When I first started my third-year rotations I was nervous about taking a history and physical from my patients. True, I had practiced numerous times with classmates, friends, and the patient interactions that my school had set up. However, there was just something different about meeting my first patient in the clinic who was there looking to get treatment from my preceptor. It only took one patient for me to figure out how to best connect with my patients.
Listening is one of the most important aspects of a patient/physician interaction. It is, in my opinion, the foundation that creates an environment where the patient feels heard and can voice any concerns or suggestions about the treatment plan. Listening can also help gather the information that is necessary to the assessment and plan because instead of asking perpetual questions from a patient who might not have all the pieces or timeline set in place, the physician can put the story together based on the information provided.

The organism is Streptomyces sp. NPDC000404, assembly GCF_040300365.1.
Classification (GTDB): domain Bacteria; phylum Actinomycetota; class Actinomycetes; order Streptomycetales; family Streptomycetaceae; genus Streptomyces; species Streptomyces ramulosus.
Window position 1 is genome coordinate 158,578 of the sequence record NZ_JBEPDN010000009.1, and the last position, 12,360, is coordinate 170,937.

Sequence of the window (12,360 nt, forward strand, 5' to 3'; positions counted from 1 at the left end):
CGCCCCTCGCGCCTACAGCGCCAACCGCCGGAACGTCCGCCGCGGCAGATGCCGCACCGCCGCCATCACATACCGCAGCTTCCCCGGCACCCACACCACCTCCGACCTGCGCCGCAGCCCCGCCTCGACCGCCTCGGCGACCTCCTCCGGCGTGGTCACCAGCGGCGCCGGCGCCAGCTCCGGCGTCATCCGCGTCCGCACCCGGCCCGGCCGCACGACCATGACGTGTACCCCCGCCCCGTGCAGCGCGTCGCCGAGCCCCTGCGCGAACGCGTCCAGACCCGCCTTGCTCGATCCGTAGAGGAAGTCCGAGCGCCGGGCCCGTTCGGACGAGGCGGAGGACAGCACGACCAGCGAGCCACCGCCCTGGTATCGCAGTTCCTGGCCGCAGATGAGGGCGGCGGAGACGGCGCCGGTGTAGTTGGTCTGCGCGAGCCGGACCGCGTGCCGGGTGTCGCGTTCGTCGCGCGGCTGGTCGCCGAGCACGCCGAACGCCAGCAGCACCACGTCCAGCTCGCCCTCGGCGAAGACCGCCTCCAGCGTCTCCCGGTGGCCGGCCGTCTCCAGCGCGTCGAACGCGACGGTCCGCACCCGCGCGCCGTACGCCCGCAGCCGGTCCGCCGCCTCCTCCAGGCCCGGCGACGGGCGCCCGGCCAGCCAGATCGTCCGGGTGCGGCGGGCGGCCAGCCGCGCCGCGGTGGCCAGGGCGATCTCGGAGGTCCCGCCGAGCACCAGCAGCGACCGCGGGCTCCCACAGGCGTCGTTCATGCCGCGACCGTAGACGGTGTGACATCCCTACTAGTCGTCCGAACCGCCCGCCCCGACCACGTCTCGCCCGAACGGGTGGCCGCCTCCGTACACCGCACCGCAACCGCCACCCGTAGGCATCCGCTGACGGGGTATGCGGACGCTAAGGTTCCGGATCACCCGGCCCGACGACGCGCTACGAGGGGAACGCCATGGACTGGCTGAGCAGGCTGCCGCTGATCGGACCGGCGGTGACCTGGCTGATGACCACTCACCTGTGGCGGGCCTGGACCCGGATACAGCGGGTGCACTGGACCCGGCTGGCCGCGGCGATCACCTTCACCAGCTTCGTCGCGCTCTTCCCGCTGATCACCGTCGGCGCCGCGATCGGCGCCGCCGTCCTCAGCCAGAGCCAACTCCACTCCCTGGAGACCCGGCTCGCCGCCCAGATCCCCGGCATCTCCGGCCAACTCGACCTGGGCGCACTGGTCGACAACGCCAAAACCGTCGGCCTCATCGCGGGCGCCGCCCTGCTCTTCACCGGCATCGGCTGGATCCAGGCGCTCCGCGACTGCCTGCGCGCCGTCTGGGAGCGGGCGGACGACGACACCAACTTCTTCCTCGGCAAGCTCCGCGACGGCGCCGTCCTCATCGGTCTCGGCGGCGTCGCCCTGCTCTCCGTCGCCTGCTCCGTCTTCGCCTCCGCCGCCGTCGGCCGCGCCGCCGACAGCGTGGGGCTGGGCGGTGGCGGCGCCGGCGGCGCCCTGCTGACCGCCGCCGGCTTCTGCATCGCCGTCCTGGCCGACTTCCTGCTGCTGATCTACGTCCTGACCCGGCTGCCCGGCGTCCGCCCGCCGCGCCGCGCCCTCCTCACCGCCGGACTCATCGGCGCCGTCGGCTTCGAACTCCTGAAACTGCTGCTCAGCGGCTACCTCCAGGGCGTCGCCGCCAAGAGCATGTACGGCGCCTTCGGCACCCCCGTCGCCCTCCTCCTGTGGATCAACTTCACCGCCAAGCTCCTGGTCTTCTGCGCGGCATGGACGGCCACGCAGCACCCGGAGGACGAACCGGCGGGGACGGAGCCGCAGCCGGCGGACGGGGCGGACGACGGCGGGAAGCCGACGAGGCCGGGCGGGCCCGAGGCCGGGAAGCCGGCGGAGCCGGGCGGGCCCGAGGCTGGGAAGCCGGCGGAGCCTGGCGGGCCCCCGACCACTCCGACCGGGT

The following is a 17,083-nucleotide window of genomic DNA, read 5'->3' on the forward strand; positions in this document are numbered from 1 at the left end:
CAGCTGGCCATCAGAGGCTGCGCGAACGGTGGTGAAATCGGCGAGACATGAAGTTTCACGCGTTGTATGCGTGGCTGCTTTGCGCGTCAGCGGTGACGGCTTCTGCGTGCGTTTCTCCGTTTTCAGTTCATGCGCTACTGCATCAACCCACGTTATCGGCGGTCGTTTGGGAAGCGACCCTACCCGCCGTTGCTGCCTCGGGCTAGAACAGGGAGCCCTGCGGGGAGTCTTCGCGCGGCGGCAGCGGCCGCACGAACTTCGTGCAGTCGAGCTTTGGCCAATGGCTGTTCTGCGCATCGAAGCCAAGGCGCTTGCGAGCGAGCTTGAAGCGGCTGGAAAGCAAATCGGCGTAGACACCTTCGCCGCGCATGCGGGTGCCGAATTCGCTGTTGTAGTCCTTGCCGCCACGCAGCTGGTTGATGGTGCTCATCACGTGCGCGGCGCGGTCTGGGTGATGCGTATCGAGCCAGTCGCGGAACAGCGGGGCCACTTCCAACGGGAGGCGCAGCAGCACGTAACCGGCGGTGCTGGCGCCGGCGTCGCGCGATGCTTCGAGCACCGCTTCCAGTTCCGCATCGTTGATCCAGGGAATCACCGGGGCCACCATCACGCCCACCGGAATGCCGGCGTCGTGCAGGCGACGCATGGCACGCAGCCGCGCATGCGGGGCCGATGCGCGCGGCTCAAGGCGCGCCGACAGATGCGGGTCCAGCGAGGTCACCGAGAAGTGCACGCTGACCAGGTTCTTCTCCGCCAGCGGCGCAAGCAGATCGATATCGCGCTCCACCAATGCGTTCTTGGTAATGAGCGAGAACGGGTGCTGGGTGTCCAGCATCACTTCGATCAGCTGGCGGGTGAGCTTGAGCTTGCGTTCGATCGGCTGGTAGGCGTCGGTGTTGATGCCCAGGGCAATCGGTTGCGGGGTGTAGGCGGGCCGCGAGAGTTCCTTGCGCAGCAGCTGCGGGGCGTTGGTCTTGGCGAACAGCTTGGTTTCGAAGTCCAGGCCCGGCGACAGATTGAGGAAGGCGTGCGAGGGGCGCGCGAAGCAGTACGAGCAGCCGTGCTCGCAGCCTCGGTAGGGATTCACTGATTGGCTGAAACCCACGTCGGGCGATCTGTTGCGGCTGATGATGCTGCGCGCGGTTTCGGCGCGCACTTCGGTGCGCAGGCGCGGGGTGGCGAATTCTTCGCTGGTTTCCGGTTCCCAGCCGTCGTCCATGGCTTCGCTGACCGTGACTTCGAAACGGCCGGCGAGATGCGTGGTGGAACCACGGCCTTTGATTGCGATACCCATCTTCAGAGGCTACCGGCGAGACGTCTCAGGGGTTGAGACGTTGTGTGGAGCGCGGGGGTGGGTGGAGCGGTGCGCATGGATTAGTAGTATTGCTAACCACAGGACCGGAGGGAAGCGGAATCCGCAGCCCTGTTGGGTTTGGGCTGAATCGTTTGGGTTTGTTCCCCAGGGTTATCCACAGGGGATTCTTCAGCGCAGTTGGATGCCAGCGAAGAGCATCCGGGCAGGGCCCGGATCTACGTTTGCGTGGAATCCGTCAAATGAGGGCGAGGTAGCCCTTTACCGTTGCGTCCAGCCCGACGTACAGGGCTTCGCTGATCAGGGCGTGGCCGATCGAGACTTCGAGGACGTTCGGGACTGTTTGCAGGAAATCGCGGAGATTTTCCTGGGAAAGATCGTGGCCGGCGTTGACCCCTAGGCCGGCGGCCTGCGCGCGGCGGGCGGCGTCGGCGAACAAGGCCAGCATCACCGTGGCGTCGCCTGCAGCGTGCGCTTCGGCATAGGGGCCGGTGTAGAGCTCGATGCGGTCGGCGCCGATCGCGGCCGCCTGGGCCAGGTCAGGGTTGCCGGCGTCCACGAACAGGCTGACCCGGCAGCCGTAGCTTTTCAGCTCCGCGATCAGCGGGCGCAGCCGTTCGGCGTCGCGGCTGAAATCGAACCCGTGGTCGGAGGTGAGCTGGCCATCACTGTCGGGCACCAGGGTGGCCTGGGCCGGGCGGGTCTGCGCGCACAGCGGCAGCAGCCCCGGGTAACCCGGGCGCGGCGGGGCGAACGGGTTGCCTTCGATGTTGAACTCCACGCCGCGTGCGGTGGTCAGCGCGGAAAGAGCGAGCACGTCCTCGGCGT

The times that I have really truly made an intention to listen to my patients, I have been able to make an instant connection, one that I can utilize in future interactions. I have been able to make my patients feel comfortable, welcomed, and cared for. Listening is really the best tool that I have learned to use during my third year and for the rest of my career.